News statement: CHI Study Set Baseline for Discussion: Distribution of Primary Care Providers Out of Balance



NEWS STATEMENT
FOR IMMEDIATE RELEASE
February 14, 2014

Contacts:

Maureen Maxwell, CCHN
(303) 861-5165, ext. 259
(303) 913-9078 (mobile)
Maureen@cchn.org



CHI Study Sets Baseline for Discussion:
Distribution of Primary Care Providers Out of Balance
Access to Primary Health Care is the Answer to Many of Health Care System Problems

Statement attributable to
Polly Anderson
Chief Operating Officer
Colorado Community Health Network (CCHN)

DENVER― The Colorado Health Institute (CHI) has provided a valuable look at how primary health care providers are distributed regionally in Colorado. Access to primary health care is essential to effective health care. CHI’s study shows that some regions in Colorado do not have an adequate number of primary care providers to meet the ratio of providers to patients used in CHI’s study. The disparity is even greater for Coloradans covered by Medicaid: the study found that even some areas that appear to have an adequate supply of primary care providers may not have enough providers who accept Medicaid.

Access to care is impacted by many things, including an adequate number of primary care providers, what kinds of insurance coverage they accept, hours of operation, and how close they are to convenient modes of transportation. There are Community Health Centers (CHC) located in many of the underserved areas pointed out in the study because a basic requirement of the CHC model is to break down barriers to health care, including locating within easy access to underserved communities and underserved populations. Many are located next to public transportation routes. CHCs care for people regardless of their insurance status and care for one-third of Coloradans who are covered by Medicaid. CHCs break down the affordability barrier by using a sliding fee scale, which allows patients to contribute to their own care based on their income, so no one is turned away because of their insurance status.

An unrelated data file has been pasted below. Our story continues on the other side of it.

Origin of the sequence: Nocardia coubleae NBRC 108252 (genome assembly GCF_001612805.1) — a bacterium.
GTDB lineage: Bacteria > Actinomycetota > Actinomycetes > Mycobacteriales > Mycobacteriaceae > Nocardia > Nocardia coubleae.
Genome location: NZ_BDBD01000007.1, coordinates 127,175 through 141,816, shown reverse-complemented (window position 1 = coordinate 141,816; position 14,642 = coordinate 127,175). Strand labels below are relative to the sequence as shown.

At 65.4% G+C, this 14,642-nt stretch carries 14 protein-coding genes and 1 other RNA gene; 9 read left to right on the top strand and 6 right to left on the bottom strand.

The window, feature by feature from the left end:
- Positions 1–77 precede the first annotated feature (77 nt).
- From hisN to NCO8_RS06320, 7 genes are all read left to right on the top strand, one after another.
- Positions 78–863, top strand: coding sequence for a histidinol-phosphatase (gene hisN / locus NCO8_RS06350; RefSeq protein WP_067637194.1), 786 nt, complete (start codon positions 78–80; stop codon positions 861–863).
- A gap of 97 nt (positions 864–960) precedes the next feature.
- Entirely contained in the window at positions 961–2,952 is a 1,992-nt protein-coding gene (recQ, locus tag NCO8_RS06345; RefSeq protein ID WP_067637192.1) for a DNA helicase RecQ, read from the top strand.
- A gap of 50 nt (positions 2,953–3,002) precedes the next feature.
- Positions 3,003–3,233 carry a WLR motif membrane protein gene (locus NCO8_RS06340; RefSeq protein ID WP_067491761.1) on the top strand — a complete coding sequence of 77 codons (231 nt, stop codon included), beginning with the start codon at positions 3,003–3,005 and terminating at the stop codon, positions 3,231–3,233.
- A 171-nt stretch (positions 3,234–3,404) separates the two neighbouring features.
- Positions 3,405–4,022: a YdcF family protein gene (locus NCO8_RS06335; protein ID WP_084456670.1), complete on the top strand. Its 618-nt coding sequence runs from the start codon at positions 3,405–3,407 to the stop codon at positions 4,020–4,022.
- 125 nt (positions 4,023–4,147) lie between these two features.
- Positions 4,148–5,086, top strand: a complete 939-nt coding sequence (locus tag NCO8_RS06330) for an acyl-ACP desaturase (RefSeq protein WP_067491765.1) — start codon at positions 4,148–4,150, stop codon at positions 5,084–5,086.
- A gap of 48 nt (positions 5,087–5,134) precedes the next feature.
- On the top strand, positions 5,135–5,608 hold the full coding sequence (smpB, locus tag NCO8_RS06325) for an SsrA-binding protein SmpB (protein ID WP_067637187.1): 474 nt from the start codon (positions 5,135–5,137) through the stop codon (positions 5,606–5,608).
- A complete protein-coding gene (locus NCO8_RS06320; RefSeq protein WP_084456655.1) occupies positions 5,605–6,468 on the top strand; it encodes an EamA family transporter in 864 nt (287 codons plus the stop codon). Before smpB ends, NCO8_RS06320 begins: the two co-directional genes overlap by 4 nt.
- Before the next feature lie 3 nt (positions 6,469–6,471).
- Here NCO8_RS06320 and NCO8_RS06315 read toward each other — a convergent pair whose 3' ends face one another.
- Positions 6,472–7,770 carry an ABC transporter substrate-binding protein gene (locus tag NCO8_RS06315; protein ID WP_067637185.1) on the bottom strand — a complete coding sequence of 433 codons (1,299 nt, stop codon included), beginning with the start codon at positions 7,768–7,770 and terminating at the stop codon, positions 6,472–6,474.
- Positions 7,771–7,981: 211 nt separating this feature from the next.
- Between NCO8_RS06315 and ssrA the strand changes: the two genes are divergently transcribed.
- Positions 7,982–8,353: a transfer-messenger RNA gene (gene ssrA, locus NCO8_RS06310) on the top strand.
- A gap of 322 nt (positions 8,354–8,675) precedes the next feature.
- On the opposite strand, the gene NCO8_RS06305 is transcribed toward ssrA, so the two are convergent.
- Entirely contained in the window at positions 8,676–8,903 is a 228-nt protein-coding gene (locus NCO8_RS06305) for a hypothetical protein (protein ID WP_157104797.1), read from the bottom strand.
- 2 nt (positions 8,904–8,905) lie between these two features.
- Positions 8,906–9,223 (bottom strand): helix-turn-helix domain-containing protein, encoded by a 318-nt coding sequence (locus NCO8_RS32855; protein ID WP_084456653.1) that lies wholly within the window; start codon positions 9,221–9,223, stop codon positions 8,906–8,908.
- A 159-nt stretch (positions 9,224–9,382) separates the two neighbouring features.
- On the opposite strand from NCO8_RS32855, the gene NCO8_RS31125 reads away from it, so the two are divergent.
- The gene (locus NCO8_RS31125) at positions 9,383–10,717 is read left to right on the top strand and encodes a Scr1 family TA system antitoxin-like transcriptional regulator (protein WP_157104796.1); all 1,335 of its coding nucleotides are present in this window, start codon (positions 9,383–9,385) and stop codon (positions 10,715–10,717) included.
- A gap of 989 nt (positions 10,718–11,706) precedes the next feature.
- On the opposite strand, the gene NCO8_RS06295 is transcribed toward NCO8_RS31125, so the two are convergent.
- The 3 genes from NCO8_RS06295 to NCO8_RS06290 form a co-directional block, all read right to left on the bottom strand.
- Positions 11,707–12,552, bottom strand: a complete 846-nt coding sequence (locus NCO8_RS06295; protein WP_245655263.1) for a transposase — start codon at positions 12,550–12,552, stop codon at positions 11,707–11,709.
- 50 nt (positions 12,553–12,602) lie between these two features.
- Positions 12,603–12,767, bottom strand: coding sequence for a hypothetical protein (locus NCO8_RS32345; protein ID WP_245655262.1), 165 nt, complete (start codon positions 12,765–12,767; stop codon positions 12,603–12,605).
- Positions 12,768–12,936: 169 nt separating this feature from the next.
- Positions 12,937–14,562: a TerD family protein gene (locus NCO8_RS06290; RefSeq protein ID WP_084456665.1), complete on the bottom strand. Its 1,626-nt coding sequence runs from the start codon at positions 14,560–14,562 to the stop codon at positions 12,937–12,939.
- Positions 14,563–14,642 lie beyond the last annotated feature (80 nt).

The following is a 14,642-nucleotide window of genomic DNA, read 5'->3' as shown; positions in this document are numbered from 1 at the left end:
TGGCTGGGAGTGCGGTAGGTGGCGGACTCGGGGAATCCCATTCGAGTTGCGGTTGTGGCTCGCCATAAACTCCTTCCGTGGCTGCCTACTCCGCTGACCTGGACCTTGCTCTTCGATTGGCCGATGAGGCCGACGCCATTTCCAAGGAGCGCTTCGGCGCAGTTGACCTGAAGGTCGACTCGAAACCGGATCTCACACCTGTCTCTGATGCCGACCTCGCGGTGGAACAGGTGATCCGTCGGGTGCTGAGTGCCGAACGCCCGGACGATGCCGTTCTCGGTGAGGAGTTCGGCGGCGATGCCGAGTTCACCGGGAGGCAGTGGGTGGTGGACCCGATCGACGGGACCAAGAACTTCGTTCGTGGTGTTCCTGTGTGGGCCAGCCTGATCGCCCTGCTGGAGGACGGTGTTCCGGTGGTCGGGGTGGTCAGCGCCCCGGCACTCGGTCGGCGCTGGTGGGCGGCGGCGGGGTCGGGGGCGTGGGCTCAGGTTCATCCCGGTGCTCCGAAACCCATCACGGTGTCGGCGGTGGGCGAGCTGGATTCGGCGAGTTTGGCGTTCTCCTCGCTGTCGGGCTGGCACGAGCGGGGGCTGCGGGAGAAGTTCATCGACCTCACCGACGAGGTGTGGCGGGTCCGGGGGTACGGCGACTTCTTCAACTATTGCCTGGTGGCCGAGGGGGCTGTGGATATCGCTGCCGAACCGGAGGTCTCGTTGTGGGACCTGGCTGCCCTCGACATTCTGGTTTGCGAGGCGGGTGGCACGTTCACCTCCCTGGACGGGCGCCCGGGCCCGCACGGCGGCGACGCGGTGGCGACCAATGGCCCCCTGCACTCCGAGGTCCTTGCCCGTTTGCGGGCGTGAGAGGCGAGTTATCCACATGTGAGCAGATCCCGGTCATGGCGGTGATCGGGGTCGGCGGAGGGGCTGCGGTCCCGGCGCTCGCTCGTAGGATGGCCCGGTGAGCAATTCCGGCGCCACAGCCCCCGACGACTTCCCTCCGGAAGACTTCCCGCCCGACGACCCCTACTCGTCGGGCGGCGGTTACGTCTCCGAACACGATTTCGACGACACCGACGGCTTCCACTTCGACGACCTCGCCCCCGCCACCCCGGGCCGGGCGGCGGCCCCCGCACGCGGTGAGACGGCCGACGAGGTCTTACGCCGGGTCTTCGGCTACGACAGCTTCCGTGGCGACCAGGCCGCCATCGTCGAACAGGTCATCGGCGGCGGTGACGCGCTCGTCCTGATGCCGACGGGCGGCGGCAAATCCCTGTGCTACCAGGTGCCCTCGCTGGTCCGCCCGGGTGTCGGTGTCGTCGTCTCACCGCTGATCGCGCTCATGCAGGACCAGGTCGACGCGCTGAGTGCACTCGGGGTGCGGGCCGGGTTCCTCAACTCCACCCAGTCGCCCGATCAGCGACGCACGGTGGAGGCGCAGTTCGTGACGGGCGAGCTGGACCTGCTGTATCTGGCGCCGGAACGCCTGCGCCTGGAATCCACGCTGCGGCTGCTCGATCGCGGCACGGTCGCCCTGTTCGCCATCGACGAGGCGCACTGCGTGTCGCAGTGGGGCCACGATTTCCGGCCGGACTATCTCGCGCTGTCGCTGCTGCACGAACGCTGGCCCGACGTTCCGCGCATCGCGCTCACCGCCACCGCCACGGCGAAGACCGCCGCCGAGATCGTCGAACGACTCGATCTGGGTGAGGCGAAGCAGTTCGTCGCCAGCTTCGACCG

It is challenging to recruit and retain physicians in these areas, and CHI discussed some of these challenges in their report. The authors pointed out that many providers choose to work near where they grew up or where they trained Colorado’s CHCs have been working on this through innovative approaches such as loan repayment, staff training and development, and data collection. Colorado is very fortunate to have the Colorado Health Service Corps, noted in the CHI report for having provided nearly $14 million in loan repayment to health care trainees who agree to work in underserved urban and rural settings. Similarly, the National Health Service Corps provides loan repayment and scholarships, helping 128 providers work in Colorado, 53 percent of them at CHCs, and all work in the safety net.

There are many Coloradans whose health care needs are not being met by the health care system. More needs to be done, including making training for health care careers accessible and affordable to more people and showing them the rewards of health care careers in underserved communities. That will increase access to health care. CHI has provided an analysis that will be useful to all of our work to continue to change the health care system to one that meets our needs – regardless of where we live in our fair state.

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To interview Ms. Anderson, please contact Maureen Maxwell at (303) 861-5165, Ext. 259, cell (303)913-9078, or maureen@cchn.org.

The study, Colorado’s Primary Care Workforce: A Study of Regional Disparities, and CHI’s news release can be found here: http://www.coloradohealthinstitute.org/key-issues/detail/health-care-workforce/colorados-primary-care-workforce-a-study-of-regional-disparities.

Information about CCHN’s workforce recruitment efforts can be found here: http://missiondrivencareers.org/

The Colorado Community Health Network (CCHN) is the unified voice for Colorado’s 19 Community Health Centers (CHCs) and their patients. CHCs provide a health care home to more than 600,000 of their community members – over one in 10 people in Colorado – from 60 of the state’s 64 counties. Without CHCs, hundreds of thousands of Colorado’s low-income families and individuals would have no regular source of health care. CCHN’s mission is to increase access to high quality health care for people in need in Colorado. For more information about CCHN, please visit www.cchn.org.